> > operations, but I'll just wait for the PR and tests.
> >
> > Thanks,
> > Bill
> >
> > On Wed, Jun 27, 2018 at 8:14 PM John Roesler <john@confluent.io> wrote:
> >
> > > Hi Bill,
> > >
> > > Thanks for the review!
> > >
> > > Your question is very much applicable to the KIP and not at all an
> > > implementation detail. Thanks for bringing it up.
> > >
> > > I'm proposing not to change the existing caches and configurations at
> all
> > > (for now).
> > >
> > > Imagine you have a topology like this:
> > > commit.interval.ms = 100
> > >
> > > (ktable1 (cached)) -> (suppress emitAfter 200)
> > >
> > > The first ktable (ktable1) will respect the commit interval and buffer
> > > events for 100ms before logging, storing, or forwarding them (IIRC).
> > > Therefore, the second ktable (suppress) will only see the events at a
> > rate
> > > of once per 100ms. It will apply its own buffering, and emit once per
> > 200ms
> > > This case is pretty trivial because the suppress time is a multiple of
> > the
> > > commit interval.
> > >
> > > When it's not an integer multiple, you'll get behavior like in this
> > marble
> > > diagram:
> > >
> > >
> > > <-(k:1)--(k:2)--(k:3)--(k:4)--(k:5)--(k:6)->
> > >
> > > [ KTable caching with commit interval = 2 ]
> > >
> > > <--------(k:2)---------(k:4)---------(k:6)->
> > >
> > >       [ suppress with emitAfter = 3 ]
> > >
> > > <---------------(k:2)----------------(k:6)->
> > >
> > >
> > > If this behavior isn't desired (for example, if you wanted to emit
> (k:3)
> > at
> > > time 3, I'd recommend setting the "cache.max.bytes.buffering" to 0 or
> > > modifying the topology to disable caching. Then, the behavior is more
> > > simply determined just by the suppress operator.
> > >
> > > Does that seem right to you?
> > >
> > >
> > > Regarding the changelogs, because the suppression operator hangs onto
> > > events for a while, it will need its own changelog. The changelog
> > > should represent the current state of the buffer at all times. So when
> > the
> > > suppress operator sees (k:2), for example, it will log (k:2). When it
> > > later gets to time 3, it's time to emit (k:2) downstream. Because k is
> no
> > > longer buffered, the suppress operator will log (k:null). Thus, when
> > > recovering,
> > > it can rebuild the buffer by reading its changelog.
> > >
> > > What do you think about this?
> > >
> > > Thanks,
> > > -John
> > >
> > >
> > >
> > > On Wed, Jun 27, 2018 at 4:16 PM Bill Bejeck <bbejeck@gmail.com> wrote:
> > >
> > > > Hi John,  thanks for the KIP.
> > > >
> > > > Early on in the KIP, you mention the current approaches for
> controlling
> > > the
> > > > rate of downstream records from a KTable, cache size configuration
> and
> > > > commit time.
> > > >
> > > > Will these configuration parameters still be in effect for tables
> that
> > > > don't use suppression?  For tables taking advantage of suppression,
> > will
> > > > these configurations have no impact?
> > > > This last question may be to implementation specific but if the
> > requested
> > > > suppression time is longer than the specified commit time, will the
> > > latest
> > > > record in the suppression buffer get stored in a changelog?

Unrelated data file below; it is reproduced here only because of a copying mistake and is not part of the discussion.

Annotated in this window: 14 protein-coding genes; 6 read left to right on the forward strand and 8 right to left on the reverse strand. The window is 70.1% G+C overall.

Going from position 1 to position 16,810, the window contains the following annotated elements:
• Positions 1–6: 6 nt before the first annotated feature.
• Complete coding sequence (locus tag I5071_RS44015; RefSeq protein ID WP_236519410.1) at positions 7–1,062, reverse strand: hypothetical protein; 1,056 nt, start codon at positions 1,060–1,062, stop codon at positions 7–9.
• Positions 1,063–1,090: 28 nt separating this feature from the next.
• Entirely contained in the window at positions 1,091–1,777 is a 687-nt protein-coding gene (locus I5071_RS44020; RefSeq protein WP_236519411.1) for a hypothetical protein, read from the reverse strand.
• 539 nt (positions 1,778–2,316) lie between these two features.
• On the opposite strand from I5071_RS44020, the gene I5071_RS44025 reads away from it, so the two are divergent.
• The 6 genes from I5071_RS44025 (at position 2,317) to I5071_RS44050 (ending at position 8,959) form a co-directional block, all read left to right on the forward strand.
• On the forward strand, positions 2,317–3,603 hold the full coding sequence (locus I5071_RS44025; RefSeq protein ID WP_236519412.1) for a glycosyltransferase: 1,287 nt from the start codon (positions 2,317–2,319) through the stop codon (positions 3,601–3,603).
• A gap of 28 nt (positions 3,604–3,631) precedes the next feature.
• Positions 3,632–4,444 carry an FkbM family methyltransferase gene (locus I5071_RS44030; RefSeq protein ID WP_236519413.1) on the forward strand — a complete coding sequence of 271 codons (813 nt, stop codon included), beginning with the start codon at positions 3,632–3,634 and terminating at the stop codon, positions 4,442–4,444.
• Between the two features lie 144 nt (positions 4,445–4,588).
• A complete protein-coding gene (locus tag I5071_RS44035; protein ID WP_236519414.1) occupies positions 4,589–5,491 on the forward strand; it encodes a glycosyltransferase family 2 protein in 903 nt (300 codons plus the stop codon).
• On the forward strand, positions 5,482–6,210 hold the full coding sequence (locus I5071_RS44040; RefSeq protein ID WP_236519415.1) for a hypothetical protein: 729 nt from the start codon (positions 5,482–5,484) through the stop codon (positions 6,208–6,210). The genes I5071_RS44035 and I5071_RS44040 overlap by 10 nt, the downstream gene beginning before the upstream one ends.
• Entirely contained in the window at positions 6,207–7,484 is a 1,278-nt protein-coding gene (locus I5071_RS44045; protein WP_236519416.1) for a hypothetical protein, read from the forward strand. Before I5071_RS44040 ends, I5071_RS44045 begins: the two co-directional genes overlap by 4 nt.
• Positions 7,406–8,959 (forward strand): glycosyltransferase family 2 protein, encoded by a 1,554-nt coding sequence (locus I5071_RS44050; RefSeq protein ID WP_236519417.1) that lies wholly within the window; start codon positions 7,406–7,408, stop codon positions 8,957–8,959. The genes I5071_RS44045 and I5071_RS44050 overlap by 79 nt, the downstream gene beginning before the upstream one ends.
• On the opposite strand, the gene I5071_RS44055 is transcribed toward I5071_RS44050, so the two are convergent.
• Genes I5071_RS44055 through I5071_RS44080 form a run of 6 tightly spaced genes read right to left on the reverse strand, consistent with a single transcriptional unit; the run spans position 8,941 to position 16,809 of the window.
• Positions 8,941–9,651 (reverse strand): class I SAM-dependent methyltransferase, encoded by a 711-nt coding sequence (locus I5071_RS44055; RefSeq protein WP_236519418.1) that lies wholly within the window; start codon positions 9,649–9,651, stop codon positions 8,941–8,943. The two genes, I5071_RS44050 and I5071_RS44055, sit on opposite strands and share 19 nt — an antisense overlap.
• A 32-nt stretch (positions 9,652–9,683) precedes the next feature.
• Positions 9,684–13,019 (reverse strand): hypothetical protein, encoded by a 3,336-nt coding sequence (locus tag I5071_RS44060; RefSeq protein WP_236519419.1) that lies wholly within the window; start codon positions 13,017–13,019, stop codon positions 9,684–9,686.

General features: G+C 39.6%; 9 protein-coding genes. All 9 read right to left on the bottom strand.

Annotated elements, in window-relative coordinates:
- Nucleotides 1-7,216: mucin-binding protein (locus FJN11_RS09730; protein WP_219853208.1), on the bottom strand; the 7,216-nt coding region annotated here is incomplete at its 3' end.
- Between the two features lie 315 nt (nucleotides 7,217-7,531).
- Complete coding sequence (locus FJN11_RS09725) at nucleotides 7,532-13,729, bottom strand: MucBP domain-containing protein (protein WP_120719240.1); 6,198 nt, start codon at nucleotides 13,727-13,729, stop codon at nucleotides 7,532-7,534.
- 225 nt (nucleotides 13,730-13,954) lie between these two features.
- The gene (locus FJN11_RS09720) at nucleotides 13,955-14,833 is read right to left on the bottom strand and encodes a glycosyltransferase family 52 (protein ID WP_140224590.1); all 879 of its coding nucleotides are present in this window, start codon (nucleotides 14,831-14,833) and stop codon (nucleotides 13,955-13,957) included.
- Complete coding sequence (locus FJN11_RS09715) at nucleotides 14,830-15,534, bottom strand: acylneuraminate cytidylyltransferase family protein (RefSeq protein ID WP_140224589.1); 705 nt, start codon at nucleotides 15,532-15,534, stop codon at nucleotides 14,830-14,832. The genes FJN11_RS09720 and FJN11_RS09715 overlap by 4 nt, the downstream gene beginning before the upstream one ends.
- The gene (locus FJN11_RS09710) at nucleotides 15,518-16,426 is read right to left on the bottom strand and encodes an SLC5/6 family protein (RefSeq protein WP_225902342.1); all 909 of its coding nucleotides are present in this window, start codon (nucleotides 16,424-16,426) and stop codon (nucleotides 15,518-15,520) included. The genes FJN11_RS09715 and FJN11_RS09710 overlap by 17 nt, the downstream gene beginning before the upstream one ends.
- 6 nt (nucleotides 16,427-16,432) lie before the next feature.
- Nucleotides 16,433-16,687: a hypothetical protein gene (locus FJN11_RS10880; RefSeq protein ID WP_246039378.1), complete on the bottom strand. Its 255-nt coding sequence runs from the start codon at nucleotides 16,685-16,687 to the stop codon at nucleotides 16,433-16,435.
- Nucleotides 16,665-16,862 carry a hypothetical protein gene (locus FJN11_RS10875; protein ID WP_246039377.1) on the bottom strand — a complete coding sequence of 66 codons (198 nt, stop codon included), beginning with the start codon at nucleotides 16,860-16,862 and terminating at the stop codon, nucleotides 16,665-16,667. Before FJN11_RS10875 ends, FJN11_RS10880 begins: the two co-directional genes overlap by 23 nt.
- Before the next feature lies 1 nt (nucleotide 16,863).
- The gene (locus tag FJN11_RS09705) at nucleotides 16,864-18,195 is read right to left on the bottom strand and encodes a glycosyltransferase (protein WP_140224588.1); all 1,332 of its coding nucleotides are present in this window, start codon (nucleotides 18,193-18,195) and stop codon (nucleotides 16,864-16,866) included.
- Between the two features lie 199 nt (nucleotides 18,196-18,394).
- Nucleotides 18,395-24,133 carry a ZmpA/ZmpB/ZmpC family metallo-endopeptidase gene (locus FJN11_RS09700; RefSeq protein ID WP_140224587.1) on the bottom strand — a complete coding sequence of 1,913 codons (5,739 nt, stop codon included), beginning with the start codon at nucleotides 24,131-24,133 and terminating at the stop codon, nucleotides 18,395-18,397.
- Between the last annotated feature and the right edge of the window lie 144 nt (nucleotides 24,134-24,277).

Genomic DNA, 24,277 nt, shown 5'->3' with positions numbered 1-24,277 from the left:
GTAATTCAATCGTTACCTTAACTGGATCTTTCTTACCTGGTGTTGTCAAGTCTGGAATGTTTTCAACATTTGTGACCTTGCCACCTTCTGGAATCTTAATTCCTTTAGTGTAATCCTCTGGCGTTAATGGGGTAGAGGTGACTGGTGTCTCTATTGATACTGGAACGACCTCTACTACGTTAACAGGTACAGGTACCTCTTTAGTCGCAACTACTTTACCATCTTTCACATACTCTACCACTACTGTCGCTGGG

> > > >
> > > > Thanks,
> > > > Bill
> > > >
> > > > On Wed, Jun 27, 2018 at 3:04 PM John Roesler <john@confluent.io>
> > wrote:
> > > >
> > > > > Thanks for the feedback, Matthias,
> > > > >
> > > > > It seems like in straightforward relational processing cases, it
> > would
> > > > not
> > > > > make sense to bound the lateness of KTables. In general, it seems
> > > better
> > > > to
> > > > > have "guard rails" in place that make it easier to write sensible
> > > > programs
> > > > > than insensible ones.
> > > > >
> > > > > But I'm still going to argue in favor of keeping it for all KTables
> > ;)
> > > > >
> > > > > 1. I believe it is simpler to understand the operator if it has one
> > > > uniform
> > > > > definition, regardless of context. It's well defined and intuitive
> > what
> > > > > will happen when you use late-event suppression on a KTable, so I
> > think
> > > > > nothing surprising or dangerous will happen in that case. From my
> > > > > perspective, having two sets of allowed operations is actually an
> > > > increase
> > > > > in cognitive complexity.
> > > > >
> > > > > 2. To me, it's not crazy to use the operator this way. For example,
> > in
> > > > lieu
> > > > > of full-featured timestamp semantics, I can implement MVCC behavior
> > > when
> > > > > building a KTable by "suppressLateEvents(Duration.ZERO)". I suspect
> > > that
> > > > > there are other, non-obvious applications of suppressing late
> events
> > on
> > > > > KTables.
> > > > >
> > > > > 3. Not to get too much into implementation details in a KIP
> > discussion,
> > > > but
> > > > > if we did want to make late-event suppression available only on
> > > windowed
> > > > > KTables, we have two enforcement options:
> > > > >   a. check when we build the topology - this would be simple to
> > > > implement,
> > > > > but would be a runtime check. Hopefully, people write tests for
> their
> > > > > topology before deploying them, so the feedback loop isn't
> > > instantaneous,
> > > > > but it's not too long either.
> > > > >   b. add a new WindowedKTable type - this would be a compile time